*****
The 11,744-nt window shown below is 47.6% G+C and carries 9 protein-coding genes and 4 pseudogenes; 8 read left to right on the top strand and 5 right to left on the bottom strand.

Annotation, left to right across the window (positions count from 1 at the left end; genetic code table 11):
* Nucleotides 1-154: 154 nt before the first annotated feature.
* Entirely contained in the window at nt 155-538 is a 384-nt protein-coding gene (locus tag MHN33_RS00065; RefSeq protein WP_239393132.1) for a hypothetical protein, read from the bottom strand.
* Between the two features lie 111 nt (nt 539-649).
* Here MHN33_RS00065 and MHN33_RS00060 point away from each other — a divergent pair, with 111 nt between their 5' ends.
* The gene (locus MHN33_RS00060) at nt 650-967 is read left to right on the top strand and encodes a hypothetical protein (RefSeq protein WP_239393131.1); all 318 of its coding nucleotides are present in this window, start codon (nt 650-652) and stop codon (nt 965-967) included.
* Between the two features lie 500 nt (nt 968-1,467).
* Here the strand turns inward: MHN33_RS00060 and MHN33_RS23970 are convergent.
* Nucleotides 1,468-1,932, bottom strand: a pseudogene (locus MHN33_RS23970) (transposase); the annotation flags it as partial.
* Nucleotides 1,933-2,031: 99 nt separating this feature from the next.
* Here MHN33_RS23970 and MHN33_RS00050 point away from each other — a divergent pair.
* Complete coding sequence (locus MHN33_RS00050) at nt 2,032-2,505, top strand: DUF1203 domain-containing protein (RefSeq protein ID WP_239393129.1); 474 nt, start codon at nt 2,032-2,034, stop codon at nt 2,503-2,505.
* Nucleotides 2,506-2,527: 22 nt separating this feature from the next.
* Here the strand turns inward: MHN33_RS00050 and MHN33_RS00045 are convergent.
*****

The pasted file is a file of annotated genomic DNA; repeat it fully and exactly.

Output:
The 11,744-nt window shown below is 47.6% G+C and carries 9 protein-coding genes and 4 pseudogenes; 8 read left to right on the top strand and 5 right to left on the bottom strand.

Annotation, left to right across the window (positions count from 1 at the left end; genetic code table 11):
* Nucleotides 1-154: 154 nt before the first annotated feature.
* Entirely contained in the window at nt 155-538 is a 384-nt protein-coding gene (locus tag MHN33_RS00065; RefSeq protein WP_239393132.1) for a hypothetical protein, read from the bottom strand.
* Between the two features lie 111 nt (nt 539-649).
* Here MHN33_RS00065 and MHN33_RS00060 point away from each other — a divergent pair, with 111 nt between their 5' ends.
* The gene (locus MHN33_RS00060) at nt 650-967 is read left to right on the top strand and encodes a hypothetical protein (RefSeq protein WP_239393131.1); all 318 of its coding nucleotides are present in this window, start codon (nt 650-652) and stop codon (nt 965-967) included.
* Between the two features lie 500 nt (nt 968-1,467).
* Here the strand turns inward: MHN33_RS00060 and MHN33_RS23970 are convergent.
* Nucleotides 1,468-1,932, bottom strand: a pseudogene (locus MHN33_RS23970) (transposase); the annotation flags it as partial.
* Nucleotides 1,933-2,031: 99 nt separating this feature from the next.
* Here MHN33_RS23970 and MHN33_RS00050 point away from each other — a divergent pair.
* Complete coding sequence (locus MHN33_RS00050) at nt 2,032-2,505, top strand: DUF1203 domain-containing protein (RefSeq protein ID WP_239393129.1); 474 nt, start codon at nt 2,032-2,034, stop codon at nt 2,503-2,505.
* Nucleotides 2,506-2,527: 22 nt separating this feature from the next.
* Here the strand turns inward: MHN33_RS00050 and MHN33_RS00045 are convergent.